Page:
NAPLEX Question of the Week: Initial HIV Management

A topic that gives anxiety to pharmacy students everywhere is the subject of our question of the week.

Like Comment

BC is a 32 year old male who presents to your HIV clinic for initiation of antiretroviral therapy (ART). He reports a sulfa allergy (Stevens-Johnson Syndrome) and his past medical history that includes recent HIV diagnosis and hypertension. He is currently taking lisinopril 20 mg daily. Listed below are his most recent labs:

Sodium: 141 mEq/L

Potassium: 3.8 mEq/L

Chloride: 108 mmol/L

Calcium: 9.2 mg/dL

CO2: 23 mmol/L

BUN: 13 mg/dL

SCr: 0.7 mg/dL

Glucose: 98 mg/dL

 

HIV RNA: 421,739

CD4: 289

HLA-B*5701: positive

 

Which of the following would be most appropriate for initial ART therapy for this patient?

A. Triumeq

B. Truvada

C. Symtuza

D. Isentress + Descovy

 

Answer with rationale:

The correct answer is D.

First line ART regimens for most patients include 3 drugs, most commonly an integrase strand transfer inhibitor (INSTI) in combination with 2 nucleoside reverse transcriptase inhibitors (NRTIs). There is however a 2-drug combination tablet, Dovato (dolutegravir/lamivudine), that can be used first line with certain exceptions. Dovato is not a recommended initial regimen in patients with HIV RNA >500,000 copies/mL, hepatitis B virus (HBV) coinfection, or if antiretroviral treatment is going to be started before the results of genotypic resistance testing for reverse transcriptase or HBV testing are available.

Triumeq is a single combination tablet that contains abacavir, dolutegravir, and lamivudine and a first line agent for initial ART. Because Triumeq contains abacavir, patients must be screened for HLA-B*5701 allele prior to initiation. Patients who carry the HLA-B*5701 allele are at much higher risk of severe hypersensitivity reactions, and should not receive any abacavir-containing products. Because this patient tested positive for the HLA-B*5701 allele, Triumeq is contraindicated, making answer A incorrect.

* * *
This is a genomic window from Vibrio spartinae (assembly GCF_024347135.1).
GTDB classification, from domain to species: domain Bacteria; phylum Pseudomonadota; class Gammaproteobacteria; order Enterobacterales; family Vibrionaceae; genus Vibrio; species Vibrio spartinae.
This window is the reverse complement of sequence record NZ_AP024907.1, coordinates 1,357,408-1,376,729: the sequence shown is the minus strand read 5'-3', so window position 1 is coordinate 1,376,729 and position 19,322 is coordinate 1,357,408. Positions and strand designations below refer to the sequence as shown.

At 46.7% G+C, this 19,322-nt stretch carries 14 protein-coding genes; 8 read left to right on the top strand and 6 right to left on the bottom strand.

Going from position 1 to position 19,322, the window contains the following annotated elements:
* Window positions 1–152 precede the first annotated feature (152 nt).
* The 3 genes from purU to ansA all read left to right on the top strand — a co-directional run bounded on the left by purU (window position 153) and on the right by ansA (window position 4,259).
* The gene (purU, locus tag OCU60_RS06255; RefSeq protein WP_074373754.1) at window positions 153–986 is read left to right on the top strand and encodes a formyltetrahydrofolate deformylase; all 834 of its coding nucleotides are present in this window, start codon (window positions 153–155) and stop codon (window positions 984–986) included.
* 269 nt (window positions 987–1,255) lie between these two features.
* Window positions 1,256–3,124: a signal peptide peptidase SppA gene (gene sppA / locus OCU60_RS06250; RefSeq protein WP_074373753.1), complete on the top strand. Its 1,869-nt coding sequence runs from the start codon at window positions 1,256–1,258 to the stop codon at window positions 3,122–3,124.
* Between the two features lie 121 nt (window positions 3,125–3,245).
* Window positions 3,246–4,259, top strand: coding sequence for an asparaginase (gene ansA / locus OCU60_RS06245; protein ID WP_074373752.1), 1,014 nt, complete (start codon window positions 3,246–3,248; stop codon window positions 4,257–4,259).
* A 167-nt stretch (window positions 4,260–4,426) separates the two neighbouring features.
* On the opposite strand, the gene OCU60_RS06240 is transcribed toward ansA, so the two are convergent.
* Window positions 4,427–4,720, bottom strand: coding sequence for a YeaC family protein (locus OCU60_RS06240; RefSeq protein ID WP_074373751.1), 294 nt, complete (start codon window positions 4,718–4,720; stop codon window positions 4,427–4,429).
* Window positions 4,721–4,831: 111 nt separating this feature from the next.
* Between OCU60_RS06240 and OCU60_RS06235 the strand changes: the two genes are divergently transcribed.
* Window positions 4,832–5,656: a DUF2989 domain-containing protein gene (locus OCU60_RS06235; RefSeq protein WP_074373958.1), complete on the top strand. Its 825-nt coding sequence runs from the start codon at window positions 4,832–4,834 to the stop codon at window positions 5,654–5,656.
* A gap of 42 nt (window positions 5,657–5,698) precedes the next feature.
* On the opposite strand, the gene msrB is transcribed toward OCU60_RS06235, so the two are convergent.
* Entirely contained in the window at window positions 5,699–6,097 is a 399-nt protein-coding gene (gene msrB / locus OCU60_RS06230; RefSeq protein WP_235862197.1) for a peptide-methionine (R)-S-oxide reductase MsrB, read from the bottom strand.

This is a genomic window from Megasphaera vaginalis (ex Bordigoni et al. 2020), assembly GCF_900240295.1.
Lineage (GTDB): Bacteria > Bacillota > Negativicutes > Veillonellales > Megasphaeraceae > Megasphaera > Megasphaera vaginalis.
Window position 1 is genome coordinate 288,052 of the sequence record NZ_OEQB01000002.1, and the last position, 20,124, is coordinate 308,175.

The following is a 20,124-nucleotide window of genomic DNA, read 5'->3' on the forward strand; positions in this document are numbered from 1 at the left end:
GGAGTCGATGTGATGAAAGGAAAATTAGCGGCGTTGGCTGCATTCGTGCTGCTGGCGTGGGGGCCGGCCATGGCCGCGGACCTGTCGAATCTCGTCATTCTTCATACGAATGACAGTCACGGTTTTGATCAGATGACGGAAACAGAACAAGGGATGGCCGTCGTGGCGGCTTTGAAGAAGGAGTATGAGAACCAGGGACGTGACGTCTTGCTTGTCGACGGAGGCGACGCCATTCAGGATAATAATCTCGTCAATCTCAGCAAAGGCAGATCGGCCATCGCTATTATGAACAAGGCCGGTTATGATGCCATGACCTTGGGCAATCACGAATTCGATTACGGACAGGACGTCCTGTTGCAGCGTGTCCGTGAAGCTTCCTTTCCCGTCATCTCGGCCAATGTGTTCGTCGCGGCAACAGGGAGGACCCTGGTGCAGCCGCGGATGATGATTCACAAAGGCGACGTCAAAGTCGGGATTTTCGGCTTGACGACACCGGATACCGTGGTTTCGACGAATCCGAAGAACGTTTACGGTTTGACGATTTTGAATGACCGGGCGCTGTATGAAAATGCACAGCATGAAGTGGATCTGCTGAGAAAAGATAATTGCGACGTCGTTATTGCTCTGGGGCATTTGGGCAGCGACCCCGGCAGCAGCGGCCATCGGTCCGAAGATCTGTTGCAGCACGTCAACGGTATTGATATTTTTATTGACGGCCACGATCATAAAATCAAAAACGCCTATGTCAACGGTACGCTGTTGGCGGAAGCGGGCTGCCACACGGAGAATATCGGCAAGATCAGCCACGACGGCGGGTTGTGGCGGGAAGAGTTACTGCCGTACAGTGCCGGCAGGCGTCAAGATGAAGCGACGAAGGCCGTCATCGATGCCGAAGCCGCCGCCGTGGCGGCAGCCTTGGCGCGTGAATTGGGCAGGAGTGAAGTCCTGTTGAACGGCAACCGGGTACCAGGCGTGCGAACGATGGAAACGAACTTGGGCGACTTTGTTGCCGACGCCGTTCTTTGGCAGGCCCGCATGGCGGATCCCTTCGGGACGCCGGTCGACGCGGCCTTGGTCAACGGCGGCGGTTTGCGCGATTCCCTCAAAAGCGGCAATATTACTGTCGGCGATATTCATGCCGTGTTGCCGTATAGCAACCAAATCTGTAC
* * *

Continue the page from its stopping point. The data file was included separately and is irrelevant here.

When used alone, Truvada (emtricitabine/tenofovir disoproxil fumarate) is only FDA-approved for pre-exposure prophylaxis (PrEP), making answer B incorrect. However, it is used first line in combination with other agents, such as dolutegravir or raltegravir. When used for PrEP, Truvada should be avoided in patients with a CrCl < 60 mL/min. It should be noted that this recommendation for Truvada differs from Descovy (emtricitabine/tenofovir alafenamide). Adverse effects associated with tenofovir disoproxil fumarate include nephrotoxicity and decreased bone mineral density.

While it may be used as initial ART in certain situations (not first line), Symtuza (darunavir/cobicistat/emtricitabine/tenofovir alafenamide) is usually recommended as an alternative due to some of the tolerability issues and side-effect profile. This patient is also not a good candidate for Symtuza because of his sulfa allergy. Darunavir contains a sulfa moiety, so it should be generally avoided in with patients with a sulfa allergy, making answer C incorrect. Additionally, darunavir is a protease inhibitor, which is associated with gastrointestinal adverse effects (nausea, vomiting, diarrhea), metabolic complications (increased lipids, increased glucose), and fat redistribution.

Isentress (raltegravir) in combination with Descovy (emtricitabine/tenofovir alafenamide) is a recommended first line agent, making answer D correct. Isentress is an INSTI that is approved for treatment of HIV in combination with other agents. It is important to note that chelation can occur with polyvalent cations, so they should be avoided if possible. Otherwise, administer raltegravir 2 hours before or 6 hours after administration of the polyvalent cations. Descovy recently FDA-approval for PrEP and although it can also cause renal toxicity, it is less common because tenofovir alafenamide is associated with lower extracellular and higher intracellular concentrations compared to tenofovir disoproxil fumarate (TDF). Thus, there are lower plasma concentrations with tenofovir alafenamide and therefore lower rates of toxicity compared to TDF. Descovy is not recommended in patients with a CrCl < 30 mL/min.

We will have one more question next week before the Christmas break. Pray you have some great time off and are able to rest before we hit the ground running in 2021!

Dr. B

Christopher M. Bland

Clinical Associate Professor, University of Georgia College of Pharmacy

No comments yet.